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Girard goes high-tech with new junior/senior high school

Published: Fri, August 20, 2010 @ 12:01 a.m.


William Ryser, senior high principal at the new Girard Junior/Senior High School, pitches in to clean the fl oor after an inadvertent spill as a statue of an Indian, the Girard mascot, “oversees.” Ryser said he thinks the new building will inspire students and the sleek surroundings will enhance learning.


A distinctive architectural shape highlights the front of the new junior/senior high school, 1244 Shannon Road.




Joseph Jeswald, Girard schools superintendent, described the new $26 million junior/senior high school as a “21st-century learning center.”

It will equip students with the necessary skills to compete in the evolving high-tech world and “give them the opportunity for success in the global economy,” he said.

Students will have access to state-of-the-art technology including four computer labs and some 260 new computers. Each teacher has a computer.

Jeswald said the science, technology, engineering and mathematics program especially taps into computer technology, and 12th-graders will do senior projects using computers.

“Critical thinking, creativity, innovative, research, communication skills and teamwork will all benefit,” Jeswald said.

William Ryser, high school principal, said the “space to learn” in itself will inspire students.

“I think they will be holding their heads up high,” he said. Sleek surroundings will enhance learning, he added.

In regular classrooms, there are some 30 SMART Boards connected to teachers’ computers. Ted Ragan, computer-technology specialist, said the interactive-teaching devices are a benefit to teaching in that they save and display presentations created by teachers and link to the Internet. “It’s a nice teaching tool,” he said.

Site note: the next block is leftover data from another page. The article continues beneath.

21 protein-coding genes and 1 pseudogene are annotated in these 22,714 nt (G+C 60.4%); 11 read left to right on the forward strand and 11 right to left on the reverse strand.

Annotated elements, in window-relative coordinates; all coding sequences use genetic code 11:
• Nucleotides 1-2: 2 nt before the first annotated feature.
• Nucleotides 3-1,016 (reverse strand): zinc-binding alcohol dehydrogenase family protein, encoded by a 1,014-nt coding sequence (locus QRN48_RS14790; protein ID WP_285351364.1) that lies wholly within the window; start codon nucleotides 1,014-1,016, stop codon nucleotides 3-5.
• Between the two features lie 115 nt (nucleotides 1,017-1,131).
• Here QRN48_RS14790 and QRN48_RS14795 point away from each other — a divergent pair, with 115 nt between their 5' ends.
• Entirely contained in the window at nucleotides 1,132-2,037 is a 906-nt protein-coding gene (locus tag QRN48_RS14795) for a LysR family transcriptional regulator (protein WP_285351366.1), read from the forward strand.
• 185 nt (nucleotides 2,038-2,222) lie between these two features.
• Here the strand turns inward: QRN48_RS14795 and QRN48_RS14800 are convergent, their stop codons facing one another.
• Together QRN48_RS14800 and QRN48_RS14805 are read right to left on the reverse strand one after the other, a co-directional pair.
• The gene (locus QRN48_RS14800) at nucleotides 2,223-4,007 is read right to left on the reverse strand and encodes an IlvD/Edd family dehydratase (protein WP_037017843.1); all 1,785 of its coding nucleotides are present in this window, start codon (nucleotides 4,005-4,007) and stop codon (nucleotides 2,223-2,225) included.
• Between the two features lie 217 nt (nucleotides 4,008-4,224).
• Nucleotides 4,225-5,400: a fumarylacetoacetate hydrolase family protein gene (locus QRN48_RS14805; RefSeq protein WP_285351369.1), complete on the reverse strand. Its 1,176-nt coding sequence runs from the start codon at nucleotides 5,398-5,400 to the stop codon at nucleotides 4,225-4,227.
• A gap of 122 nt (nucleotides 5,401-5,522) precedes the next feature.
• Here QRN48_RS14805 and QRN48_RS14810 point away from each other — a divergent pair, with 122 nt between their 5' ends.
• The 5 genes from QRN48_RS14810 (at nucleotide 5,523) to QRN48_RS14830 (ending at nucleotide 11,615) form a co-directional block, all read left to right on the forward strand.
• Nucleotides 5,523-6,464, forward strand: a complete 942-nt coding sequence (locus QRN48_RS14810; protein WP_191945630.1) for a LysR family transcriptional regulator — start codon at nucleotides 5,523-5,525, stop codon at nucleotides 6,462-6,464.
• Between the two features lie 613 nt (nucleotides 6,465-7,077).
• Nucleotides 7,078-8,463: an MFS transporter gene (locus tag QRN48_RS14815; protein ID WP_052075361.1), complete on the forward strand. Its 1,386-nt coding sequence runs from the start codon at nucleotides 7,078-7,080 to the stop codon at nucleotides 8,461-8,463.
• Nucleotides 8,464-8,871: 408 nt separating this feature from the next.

He also noted classroom media centers include DVDs, VCRs and SMART Boards that can “stream live from the Internet.”

“It’s like having a theater in each room,” Ragan said, noting this educational technology engages students.

When school starts Sept. 7, students and teachers will walk spacious halls and sit in roomy classrooms. The air-conditioned school has two wings, one for the high school students numbering about 520 in ninth through 12th grades and, and the other for junior high, about 250 students in seventh and eighth grades.

On the first floor is the home of administrative offices. “This is a better setup,” Jeswald said. In the old building, offices for Ryser and Louise Mason, junior high principal, were in different areas. Access to the school interior will be controlled here.

On the second floor is the media center (library), where books on shelves share space with computers.

In the classroom area, a biology and anatomy lab share a storage space with the chemistry and physics lab.

The production lab for construction-tech prep, robotics and other hands-on applications is well-equipped with such tools as a table saw, lathe and drill press.

As part of the energy-efficient design, lights turn on automatically when someone enters and turn off when the room is unoccupied.

There are a number of aesthetic touches such as the use of red and black, school colors, throughout the building. The senior high has black lockers, and the junior high’s are red.

Other features include a 300-seat student dining room that can double as an auditorium, specially equipped classrooms for special-needs students, wrestling room and high school gym with seating for 1,300 and junior high gym with seating for about 400. The past is preserved in display cases with trophies, plaques and awards.

A committee of community residents contributed ideas for the school to the administration, who worked with architects on the design.


An open house is scheduled at the new Girard Junior/Senior High School, 1244 Shannon Road, from 1 to 4 p.m. Sept. 4. Joseph Jeswald, Girard superintendent, said they hope to preserve the concrete sign at the top of the old building that says “Girard” and use it at the new school.

Cost: Cost of the new school is $26 million. The Ohio School Facilities Commission is paying for 80 percent of the cost, and a local loan covers the remainder. The old high school was built in 1924.

Space: 130,000 square feet in the two-story building on 25 acres.

Classrooms: 47. Regular classrooms are 810 square feet; labs, 1,100 square feet.

Computers: There are four computer labs and about 260 new computers.

Special features: Thirty SMART Boards, interactive-teaching devices connected to a computer; cafeteria that doubles as an auditorium with stage and seating for 300; two gyms, one for junior high and another for senior high; 330 parking spaces; and security cameras inside and out.

Source: Superintendent’s office

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